it's been a long day
Ken Hoffman readies for the longest — and sunniest — day in Houston
You’re telling me it’s not even summer yet? It’s like a thousand degrees in Houston! (Editor’s note: Technically, it’s 1,057, Ken.)
Actually, it’s “only” 100 degrees these days and summer meteorologically doesn’t arrive until exactly 4:12 am Tuesday, June 21. (You don’t mind if I sleep through the occasion, right?)
It’s called the Summer Solstice, from the Latin “sol” for sun, and “sistere” for standing still. It’s the day when the sun is highest in the sky and daylight lasts deep into the evening, making Tuesday “The Longest Day.” The sun won’t go down until 8:25 pm.
To be precise, it will stay light for 14 hours, 7 minutes, and 23 seconds on Tuesday in Houston. And hold the front page — it’ll be toasty.
“I wouldn’t be shocked if we see, on average, 100 to 102 degrees lasting through the weekend,” Channel 2 meteorologist Justin Stapleton tells me.
“That’s dangerous for us in Houston. If we were in Tucson, Arizona, they have temperatures that high but it’s a dry heat. It’s hot, but you can manage it. The problem in Houston is we’re located above the Gulf of Mexico, which I like to call the world’s biggest bathtub. We have so much humidity that when you get the air temperature to this level, it’s harder for the body to cool itself down. I’d say this is one of the most dangerous weather stretches in recent years.”
Stapleton said he expects “cooling centers” to open in the Houston area this week. Brazoria County already has announced that libraries will be open until 8 pm for residents to stay comfortably cool.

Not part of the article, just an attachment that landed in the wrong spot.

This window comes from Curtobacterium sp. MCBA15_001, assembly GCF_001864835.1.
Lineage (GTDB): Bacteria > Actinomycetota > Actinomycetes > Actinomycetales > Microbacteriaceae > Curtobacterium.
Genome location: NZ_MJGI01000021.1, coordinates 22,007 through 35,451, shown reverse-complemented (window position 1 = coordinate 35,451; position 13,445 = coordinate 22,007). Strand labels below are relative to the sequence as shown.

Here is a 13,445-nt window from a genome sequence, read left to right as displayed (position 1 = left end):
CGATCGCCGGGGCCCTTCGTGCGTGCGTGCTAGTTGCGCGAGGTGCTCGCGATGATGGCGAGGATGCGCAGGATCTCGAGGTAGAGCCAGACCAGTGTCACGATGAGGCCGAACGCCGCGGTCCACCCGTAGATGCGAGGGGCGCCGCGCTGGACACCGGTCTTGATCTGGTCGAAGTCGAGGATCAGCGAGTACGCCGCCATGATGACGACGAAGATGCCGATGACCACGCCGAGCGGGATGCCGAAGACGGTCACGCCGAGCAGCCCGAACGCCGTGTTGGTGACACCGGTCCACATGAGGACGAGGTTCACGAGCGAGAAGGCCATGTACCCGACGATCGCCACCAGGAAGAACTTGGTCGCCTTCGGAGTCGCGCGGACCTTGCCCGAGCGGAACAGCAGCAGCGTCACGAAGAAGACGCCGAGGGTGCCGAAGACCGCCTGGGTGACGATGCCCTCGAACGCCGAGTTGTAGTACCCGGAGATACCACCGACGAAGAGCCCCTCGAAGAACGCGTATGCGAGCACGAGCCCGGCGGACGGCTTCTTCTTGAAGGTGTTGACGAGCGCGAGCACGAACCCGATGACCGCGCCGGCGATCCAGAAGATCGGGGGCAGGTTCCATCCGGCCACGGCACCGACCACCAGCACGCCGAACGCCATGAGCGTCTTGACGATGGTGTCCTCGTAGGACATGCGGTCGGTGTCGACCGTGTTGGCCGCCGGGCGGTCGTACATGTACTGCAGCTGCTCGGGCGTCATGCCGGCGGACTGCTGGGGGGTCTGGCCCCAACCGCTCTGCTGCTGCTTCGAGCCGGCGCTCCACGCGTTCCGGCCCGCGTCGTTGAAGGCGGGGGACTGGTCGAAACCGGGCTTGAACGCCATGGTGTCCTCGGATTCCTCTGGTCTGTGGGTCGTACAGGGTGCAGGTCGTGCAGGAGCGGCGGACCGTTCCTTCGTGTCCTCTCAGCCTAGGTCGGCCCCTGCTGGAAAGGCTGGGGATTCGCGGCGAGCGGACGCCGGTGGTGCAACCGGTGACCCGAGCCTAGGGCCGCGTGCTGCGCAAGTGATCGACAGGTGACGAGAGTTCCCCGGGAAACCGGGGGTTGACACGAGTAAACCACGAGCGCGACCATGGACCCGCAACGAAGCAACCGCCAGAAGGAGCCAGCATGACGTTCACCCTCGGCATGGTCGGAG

He said that Earth actually is farther from the sun in summer than it is during winter.
It’s not just Texas sweltering as summer arrives. The entire middle section of the U.S. is cranking up the heat. The high temperature in Minneapolis for Tuesday is 102 – same as Houston. Enjoy those cool summers, Carlos Correa.
While the U.S. sees the Summer Solstice as the start of summer, in Europe the solstice is considered the middle of summer. In Sweden, the country will shut down on Tuesday, making the midsummer’s day a holiday second only to Christmas.
In the U.S. perhaps the most famous — certainly unique — celebration of summer’s debut is the Midnight Sun Baseball Game played in Fairbanks, Alaska. The baseball tradition started in 1906. First pitch is 10:30 pm and the game is played without lights. The games usually end around 1:30 am. The game has never been rained out. The high temp for Fairbanks on Tuesday will be 76 dropping into the mid-50s by game time.
This year’s game pits the Alaska Goldpanners from Alaska’s Baseball League against the independent San Diego Waves at Growden Memorial Park. All $75 reserved seat tickets are sold out, $25 general admission tickets will be available at the door. Arrive early. Stay late. Or early if you’re one of those people who call 1:30 am “morning.”
The Midnight Sun Game has featured some of baseball’s all-time greats. More than 200 players who participated in the Midnight Sun Game, including Barry Bonds and Tom Seaver, went on to the big leagues. If you’re the wagering type, you might want to put your money on the Goldpanners. They’ve gone 29-4 on Summer Solstice night (next day) since 1988.
So enjoy the Summer Solstice and the overtime sun, it won’t last long. Beginning Wednesday, daylight in Houston will decrease by about two minutes each day (talk about a break!) until Winter Solstice on December 21, when there will be only 10 hours and 14 minutes of sun.